Section 1: What is the Recovery Strategy?

He aha te Mahere Haumanutanga?

« Previous page | Table of contents | Next page »

He aha te mea nui o te ao? He tangata, he tangata, he tangata!
What is the most important thing in this world? It is people, it is people, it is people!

On this page:

 

1.1 Why have a Recovery Strategy?

Greater Christchurch has a population of just under 460,000 people, and it includes New Zealand’s second largest city. It is the gateway to the South Island, and is its most significant centre of economic activity. The series of earthquakes that began in September 2010, especially the 22 February 2011 earthquake, caused significant death and injury, seriously damaged buildings, infrastructure and services, and continues to disrupt the lives of people in the greater Christchurch area.

Much of greater Christchurch functions effectively and safely and is open for business. The international airport and Lyttelton’s sea port remain busy. Businesses have relocated, schools have shared facilities, and temporary housing has been constructed. Despite ongoing significant aftershocks, the city is now moving out of the immediate response phase, where the emphasis was on meeting people’s basic needs, demolishing unsafe buildings and determining which areas are suitable for rebuilding. It is important to look to the future and coordinate the efforts of all the organisations and individuals helping greater Christchurch to rebuild and recover. Opportunities for investment, innovation and job creation need to be maximised, and the wellbeing of the community should be kept at the heart of the recovery.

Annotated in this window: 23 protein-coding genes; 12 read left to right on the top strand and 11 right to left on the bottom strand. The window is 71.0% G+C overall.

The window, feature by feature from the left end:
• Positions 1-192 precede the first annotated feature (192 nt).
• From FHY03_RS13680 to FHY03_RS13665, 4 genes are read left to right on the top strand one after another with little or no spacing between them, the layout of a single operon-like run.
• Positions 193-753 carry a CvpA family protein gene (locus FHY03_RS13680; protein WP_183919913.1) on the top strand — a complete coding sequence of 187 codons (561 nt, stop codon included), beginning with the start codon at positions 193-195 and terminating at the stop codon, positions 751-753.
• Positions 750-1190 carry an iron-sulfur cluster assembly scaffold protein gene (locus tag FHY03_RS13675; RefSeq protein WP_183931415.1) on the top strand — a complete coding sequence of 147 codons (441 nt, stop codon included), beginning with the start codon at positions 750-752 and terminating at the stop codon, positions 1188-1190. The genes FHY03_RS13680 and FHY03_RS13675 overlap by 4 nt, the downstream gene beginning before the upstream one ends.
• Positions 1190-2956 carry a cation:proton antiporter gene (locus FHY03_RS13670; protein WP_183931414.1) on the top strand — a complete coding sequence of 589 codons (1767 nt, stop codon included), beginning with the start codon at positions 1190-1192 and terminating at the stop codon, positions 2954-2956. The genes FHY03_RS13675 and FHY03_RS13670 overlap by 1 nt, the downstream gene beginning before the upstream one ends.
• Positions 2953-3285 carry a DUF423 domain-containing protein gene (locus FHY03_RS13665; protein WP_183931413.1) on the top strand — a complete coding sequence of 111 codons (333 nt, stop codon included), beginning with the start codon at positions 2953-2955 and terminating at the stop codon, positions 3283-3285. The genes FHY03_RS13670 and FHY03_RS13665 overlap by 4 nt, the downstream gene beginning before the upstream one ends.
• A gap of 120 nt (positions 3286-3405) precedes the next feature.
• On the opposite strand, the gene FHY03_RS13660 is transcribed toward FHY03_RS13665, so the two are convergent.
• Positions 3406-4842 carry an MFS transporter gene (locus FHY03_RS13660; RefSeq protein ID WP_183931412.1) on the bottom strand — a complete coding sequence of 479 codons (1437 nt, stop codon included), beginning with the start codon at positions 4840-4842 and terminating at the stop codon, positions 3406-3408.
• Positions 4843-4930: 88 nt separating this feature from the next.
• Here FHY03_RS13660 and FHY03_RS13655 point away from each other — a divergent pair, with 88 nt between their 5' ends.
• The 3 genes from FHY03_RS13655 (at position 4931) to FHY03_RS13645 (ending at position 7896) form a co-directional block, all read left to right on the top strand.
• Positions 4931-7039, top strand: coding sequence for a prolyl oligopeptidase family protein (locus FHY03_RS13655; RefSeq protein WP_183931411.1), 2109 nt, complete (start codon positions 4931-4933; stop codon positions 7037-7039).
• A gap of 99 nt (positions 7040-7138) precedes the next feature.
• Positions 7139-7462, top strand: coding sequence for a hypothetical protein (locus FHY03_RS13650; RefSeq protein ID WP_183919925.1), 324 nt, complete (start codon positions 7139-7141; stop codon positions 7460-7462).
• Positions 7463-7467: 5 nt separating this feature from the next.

Achieving recovery will be a joint effort between the public and private sectors, non-governmental organisations (NGOs) and the wider community. The Canterbury Earthquake Recovery Authority (CERA) is coordinating the rebuilding and recovery of greater Christchurch through an efficient and effective programme of action involving local and central government; iwi; businesses; community groups and individuals; land owners and developers; housebuilders; infrastructure providers; and the insurance and finance sectors. As part of this coordination and leadership role, CERA is required to develop a Recovery Strategy. This overarching, long-term Strategy will guide the reconstruction, rebuilding and recovery of greater Christchurch (see sections 11–15 of the Canterbury Earthquake Recovery (CER) Act).

1.2 Purpose of the Recovery Strategy

This Recovery Strategy is the key reference document that guides and coordinates the programmes of work, including Recovery Plans, under the CER Act.

The Strategy sets out a shared vision and the Government’s overall approach to recovery. It:

  • defines what “recovery” means for greater Christchurch;